drawing

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Malman
Dogs of New York
Christina Malman’s 1935 drawing of a woman embracing a dog is both aesthetically  magnetic and brimming with affect.  Using a brush with black ink and white gouache, Malman masterfully utilizes positive and negative space to create simplified forms that are at once sleekly modern and yet familiar.  The figures are depicted in a kind of...
Drawing, Mount Katahdin Rising over Katahdin Lake, before 1878; Frederic Edwin Church (American, 1826–1900); USA; brush and oil paint, graphite on paperboard; Sheet: 30.6 x 50.8 cm (12 1/16 x 20 in.) Frame H x W x D: 60 x 75.6 cm (23 5/8 x 29 3/4 in.); Gift of Louis P. Church; 1917-4-626
Cut Out Katahdin
“The tops of mountains are among the unfinished parts of the globe, whither it is a slight insult to the gods to climb and pry into their secrets, and try their effect on our humanity. Only daring and insolent men, perchance, go there.”   – Henry David Thoreau, “The Maine Woods” Praised by his mentor Thomas...
guimard tombstone
Nouveau Repose
The entrances he designed for the Parisian Metro system in 1900 made Hector Guimard an icon of French design at the turn of the 20th century. Between the 1890s and 1930s, Guimard designed buildings and objects for the public and private spheres, both large and small in scale.  He is responsible for hundreds of decorative objects as well as over 50 buildings and interiors....
vedder mermaid
Maid in Glass
Perhaps better known for his illustrations of the Rubáiyát of Omar Khayyám, Elihu Vedder’s prolific career began in the 1860’s, when the Hudson River School was in its prime, and ended in the early 20th century, when Modernism was taking root. His work, influenced by the Pre-Raphaelites, captured the imagination of late 19th-century audiences. Born...
Large charcoal drawing of the stage for "King Lear" scene two. The stage itself is black and the backdrop is white and grey. At left, a tall, straight-backed chair. In center, extending from backdrop to front of stage, is a long, flat bed.
Wilson Lights the Lights
If anyone has come to know seminal avant-garde theatre director Robert Wilson, they will have witnessed the autodidact hard at work sketching. Whether backstage at a major European opera house or cramped into an economy-class plane seat—flying over the Alps to simulate the intensity of a Wagner aria—he always garners silence when drawing. When at...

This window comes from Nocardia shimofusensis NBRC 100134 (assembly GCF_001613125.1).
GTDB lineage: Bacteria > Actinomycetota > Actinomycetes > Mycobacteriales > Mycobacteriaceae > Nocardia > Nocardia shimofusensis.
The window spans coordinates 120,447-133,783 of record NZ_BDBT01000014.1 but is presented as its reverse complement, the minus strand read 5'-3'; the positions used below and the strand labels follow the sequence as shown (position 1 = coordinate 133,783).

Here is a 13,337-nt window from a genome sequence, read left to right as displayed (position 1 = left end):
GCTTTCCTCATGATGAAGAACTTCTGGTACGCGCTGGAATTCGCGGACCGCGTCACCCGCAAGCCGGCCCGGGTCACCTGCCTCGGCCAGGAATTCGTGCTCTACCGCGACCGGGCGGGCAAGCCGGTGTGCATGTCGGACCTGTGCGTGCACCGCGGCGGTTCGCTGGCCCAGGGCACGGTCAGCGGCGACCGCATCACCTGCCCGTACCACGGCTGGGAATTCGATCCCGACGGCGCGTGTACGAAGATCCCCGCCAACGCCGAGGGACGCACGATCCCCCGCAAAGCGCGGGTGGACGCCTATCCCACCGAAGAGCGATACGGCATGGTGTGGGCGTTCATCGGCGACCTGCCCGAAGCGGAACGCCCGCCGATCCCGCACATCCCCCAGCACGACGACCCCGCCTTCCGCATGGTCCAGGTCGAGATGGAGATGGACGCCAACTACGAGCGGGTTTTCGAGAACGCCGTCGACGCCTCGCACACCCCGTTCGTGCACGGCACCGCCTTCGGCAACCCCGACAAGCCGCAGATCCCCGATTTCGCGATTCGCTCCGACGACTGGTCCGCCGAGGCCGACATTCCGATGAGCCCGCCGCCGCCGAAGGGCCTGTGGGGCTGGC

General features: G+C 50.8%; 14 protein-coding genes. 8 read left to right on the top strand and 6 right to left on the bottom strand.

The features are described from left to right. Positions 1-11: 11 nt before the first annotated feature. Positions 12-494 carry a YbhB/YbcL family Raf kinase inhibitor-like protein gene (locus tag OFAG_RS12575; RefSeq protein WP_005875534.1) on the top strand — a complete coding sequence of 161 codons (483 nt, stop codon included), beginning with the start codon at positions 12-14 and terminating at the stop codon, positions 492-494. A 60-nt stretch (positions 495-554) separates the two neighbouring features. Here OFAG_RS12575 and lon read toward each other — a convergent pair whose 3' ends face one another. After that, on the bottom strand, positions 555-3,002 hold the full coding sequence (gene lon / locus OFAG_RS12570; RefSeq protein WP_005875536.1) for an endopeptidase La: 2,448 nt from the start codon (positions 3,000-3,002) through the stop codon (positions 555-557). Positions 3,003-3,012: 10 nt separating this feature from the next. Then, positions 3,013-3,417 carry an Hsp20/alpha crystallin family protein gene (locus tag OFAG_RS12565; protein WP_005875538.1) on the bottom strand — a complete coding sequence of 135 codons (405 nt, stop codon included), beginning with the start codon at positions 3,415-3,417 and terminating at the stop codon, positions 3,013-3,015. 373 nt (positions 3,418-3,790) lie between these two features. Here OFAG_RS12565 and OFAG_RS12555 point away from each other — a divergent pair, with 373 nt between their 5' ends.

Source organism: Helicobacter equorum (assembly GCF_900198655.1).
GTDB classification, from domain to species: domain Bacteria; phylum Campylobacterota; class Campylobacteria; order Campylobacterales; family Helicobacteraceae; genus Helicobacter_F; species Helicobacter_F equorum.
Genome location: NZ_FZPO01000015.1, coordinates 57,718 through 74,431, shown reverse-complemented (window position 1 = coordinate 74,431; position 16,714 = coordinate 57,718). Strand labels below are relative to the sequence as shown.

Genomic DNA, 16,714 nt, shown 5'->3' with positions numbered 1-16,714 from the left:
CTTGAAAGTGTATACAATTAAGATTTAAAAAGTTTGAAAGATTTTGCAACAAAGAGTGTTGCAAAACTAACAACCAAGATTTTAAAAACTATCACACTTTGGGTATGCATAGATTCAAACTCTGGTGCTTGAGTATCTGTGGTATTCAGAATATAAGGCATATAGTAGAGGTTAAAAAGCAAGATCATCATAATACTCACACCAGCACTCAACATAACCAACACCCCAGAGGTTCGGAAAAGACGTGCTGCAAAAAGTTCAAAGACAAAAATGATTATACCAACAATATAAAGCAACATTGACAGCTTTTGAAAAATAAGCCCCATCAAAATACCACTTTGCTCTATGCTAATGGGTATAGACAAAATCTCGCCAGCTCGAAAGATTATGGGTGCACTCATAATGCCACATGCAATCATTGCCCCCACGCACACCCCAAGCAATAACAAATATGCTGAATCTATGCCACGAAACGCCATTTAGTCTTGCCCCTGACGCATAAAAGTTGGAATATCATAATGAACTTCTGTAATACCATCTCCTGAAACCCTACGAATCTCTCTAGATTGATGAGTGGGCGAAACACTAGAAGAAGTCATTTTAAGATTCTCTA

A drawing of a tomb with a sarcophagus in a rounded-arch niche. A robed figure of Death stands before the sarcophagus holding a smoking lamp. The tomb is flanked by 2 recumbent lions carved in stone.
Simply Macabre
In this atmospheric drawing, the robed figure of Death holds a smoking brazier and presides over a tomb cast in a gray wash. Stark shadows describe the geometric forms of a massive sarcophagus and sepulchral niche. The simplicity of the somber interior evokes the proportions of Egyptian architecture, as well as that ancient culture’s fascination with death. Louis-Jean...
1925-1-349 Matt Flynn 001
Coming Up Roses
In celebration of Women’s History Month, Cooper Hewitt is dedicating select Object of the Day entries to the work of women designers in our collection. Two delicate roses nestle on a creamy ground. Although drawn in grisailles, a monochromatic pallet of grays and black, the flowers achieve an astonishing realism. Anne Vallayer-Coster was a master...
24099_1cf12b03cdfb4b4c_b
Having your vegetables and eating them too
The famous silver tureens that the eighteenth–century silversmith Juste-Aurèle Meissonnier designed for England’s Duke of Kingston may be the most celebrated objects of his career. They were etched in a double-page spread in Oeuvre de Juste-Aurele Meissonnier published by Gabriel Huquier around 1748. This volume is one of the rare books acquired by the Cooper...
Drawing, Design for a Surtout de Table, for State Porcelain Service of Ismail, Khedive of Egypt, 1873–76. brush and watercolor, gouache, gold paint, black ink and wash, traces of graphite or black chalk on heavy tan wove paper. Museum purchase through gift of Levy-Hermanos Foundation, Inc. and Henry W. Safran Foundation, Inc. and from Friends of Drawings and Prints and Drawings and Prints Council Funds. 2000-8-1.
Egyptomania in Egypt
Throughout the 19th century, Egypt was considered to be nominally a province of the Ottoman Empire, although both France and Britain worked to assert influence and control in the country. Isma’il Pasha was a young man when succeeded his uncle as Khedive (Viceroy) of Egypt in 1863. Isma’il presided over the country as it was...